In the PC world, executives at top companies such as Microsoft often take an almost self-effacing attitude, talking about how the important thing is "customer focus" and adding value for users, even as they pull every dirty trick in the book to grab market share. In the gaming world things seem to be simpler and more direct: like Sony Computer Entertainment of America president Kaz Hirai telling journalists this week, "The console wars are over... I liken the gap with our competition to the Grand Canyon."
Sony: Game wars are over - we win Don't tell that to Microsoft, which said it's planning to spend $2bn to build its Xbox online network -- for that price tag, let's hope it's more of a success than the MSN dial-up ISP. Microsoft said Xbox sales were improving, which shouldn't come as too much of a shock after prices were cut by up to 40 percent.
Xbox closes sales gap in UK Could this be Sony's cunning plan to cement its PS2 lead? A kit shipping this week lets you transform that gaming powerhouse into... a command-line Linux box. Well, at least this Linux workstation will have a better selection of games than most.
PlayStation2 Linux kit ships in UK Open source is also making its way into less flashy areas, such as paint companies and oil drilling firms. But this is probably a good sign, since Wall Street usually starts to wake up only when the news starts to get really dull...
IBM drills Linux into oil industry
Paint retailer brushes up on Linux A US company has come up with what must be the "killer app" of home robotics, namely an artificially intelligent mechanoid with just enough brainpower to shuttle beers from fridge to television. While cuteness appeal may have made Aibo take off in Japan, the Schmoozer predicts that this particular form of utility will see the dawn of the robot age in the Western world.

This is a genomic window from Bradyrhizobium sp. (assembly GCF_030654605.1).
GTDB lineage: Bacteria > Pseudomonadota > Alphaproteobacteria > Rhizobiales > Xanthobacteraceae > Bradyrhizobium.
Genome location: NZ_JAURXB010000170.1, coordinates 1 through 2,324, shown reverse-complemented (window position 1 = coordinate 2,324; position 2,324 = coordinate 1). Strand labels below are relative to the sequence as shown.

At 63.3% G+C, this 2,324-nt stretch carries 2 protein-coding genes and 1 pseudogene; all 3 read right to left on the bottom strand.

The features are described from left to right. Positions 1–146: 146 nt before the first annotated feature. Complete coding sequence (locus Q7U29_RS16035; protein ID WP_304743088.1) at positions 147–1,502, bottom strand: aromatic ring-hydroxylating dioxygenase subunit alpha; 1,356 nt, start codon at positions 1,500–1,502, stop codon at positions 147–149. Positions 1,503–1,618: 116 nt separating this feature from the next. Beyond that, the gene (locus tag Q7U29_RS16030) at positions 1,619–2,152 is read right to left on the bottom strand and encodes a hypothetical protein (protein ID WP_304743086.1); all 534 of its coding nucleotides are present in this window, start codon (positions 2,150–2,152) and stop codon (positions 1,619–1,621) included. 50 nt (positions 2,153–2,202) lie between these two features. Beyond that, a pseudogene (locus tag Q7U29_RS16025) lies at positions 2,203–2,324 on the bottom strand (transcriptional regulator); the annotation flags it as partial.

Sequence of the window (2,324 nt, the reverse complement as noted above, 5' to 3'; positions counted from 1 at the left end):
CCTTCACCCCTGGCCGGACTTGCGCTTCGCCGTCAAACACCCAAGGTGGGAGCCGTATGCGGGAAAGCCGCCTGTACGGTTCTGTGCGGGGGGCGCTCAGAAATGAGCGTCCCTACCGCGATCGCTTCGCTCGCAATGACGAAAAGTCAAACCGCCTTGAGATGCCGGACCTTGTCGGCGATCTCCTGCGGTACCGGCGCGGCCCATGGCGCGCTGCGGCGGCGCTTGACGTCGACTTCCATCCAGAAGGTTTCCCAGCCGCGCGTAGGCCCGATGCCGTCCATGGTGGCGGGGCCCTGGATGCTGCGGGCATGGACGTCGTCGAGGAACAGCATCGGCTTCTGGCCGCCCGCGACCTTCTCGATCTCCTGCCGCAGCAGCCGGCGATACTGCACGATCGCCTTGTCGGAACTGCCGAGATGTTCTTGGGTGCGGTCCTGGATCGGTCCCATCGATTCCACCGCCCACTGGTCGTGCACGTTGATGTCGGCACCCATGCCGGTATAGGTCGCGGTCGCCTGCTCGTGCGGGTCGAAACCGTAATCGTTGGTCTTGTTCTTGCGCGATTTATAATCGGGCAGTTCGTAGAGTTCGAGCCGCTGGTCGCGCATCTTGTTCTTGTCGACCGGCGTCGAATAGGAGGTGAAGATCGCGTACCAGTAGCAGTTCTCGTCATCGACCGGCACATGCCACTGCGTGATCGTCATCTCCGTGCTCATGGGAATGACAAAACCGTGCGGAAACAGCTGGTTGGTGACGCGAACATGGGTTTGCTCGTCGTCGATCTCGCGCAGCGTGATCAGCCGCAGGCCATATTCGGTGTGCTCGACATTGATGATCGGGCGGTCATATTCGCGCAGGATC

Transforming a laptop into a robot Is it the end of innovation on the Internet? Maybe not, but it seems that nowadays large, moneyed special interests like the RIAA are able to put companies they don't like out of business simply by bankrupting them. At least, that's how Kazaa and Morpheus tell it. On the other hand, is Morpheus, famous for secretly embedding a second peer-to-peer network inside its file-trading software, really the best poster child for freedom to innovate?
Kazaa, Morpheus conceding defeat On the other hand, here's what we can expect more of, if online file-trading were to disappear tomorrow: Vivendi Universal and Maverick are selling a new MP3-format single for 99 cents, a mere six years after the format arrived on the scene. It's the first time a major label has released an Internet-format song without copy protection, meaning you can freely burn it onto a CD and actually play it wherever you like -- just, in fact, like something you'd buy in the high street.
MP3 for sale online in industry first The South African cops may have finally found a solution to the main trauma that has accompanied the growth of the Internet -- this being, obviously, those Nigerian spams. Far from a bizarre yet amusing and ultimately tedious waste of time, these emails have apparently jilted eager moneymakers out of hundreds of thousands of pounds. The police arrested three men responsible for the marauding missives, only one of whom, disappointingly, was Nigerian. Police said a major problem in tracking the activities of the spammers was that people didn't know who to turn to when they received one. To solve the problem they've invented an easy-to-remember contact address within the Specialist Crime OCU Fraud Squad: email@example.com.
Six arrested over 'Nigerian email' frauds The News Schmooze is ZDNet UK's irreverent take on the week's news. Send your tip-offs to: firstname.lastname@example.org.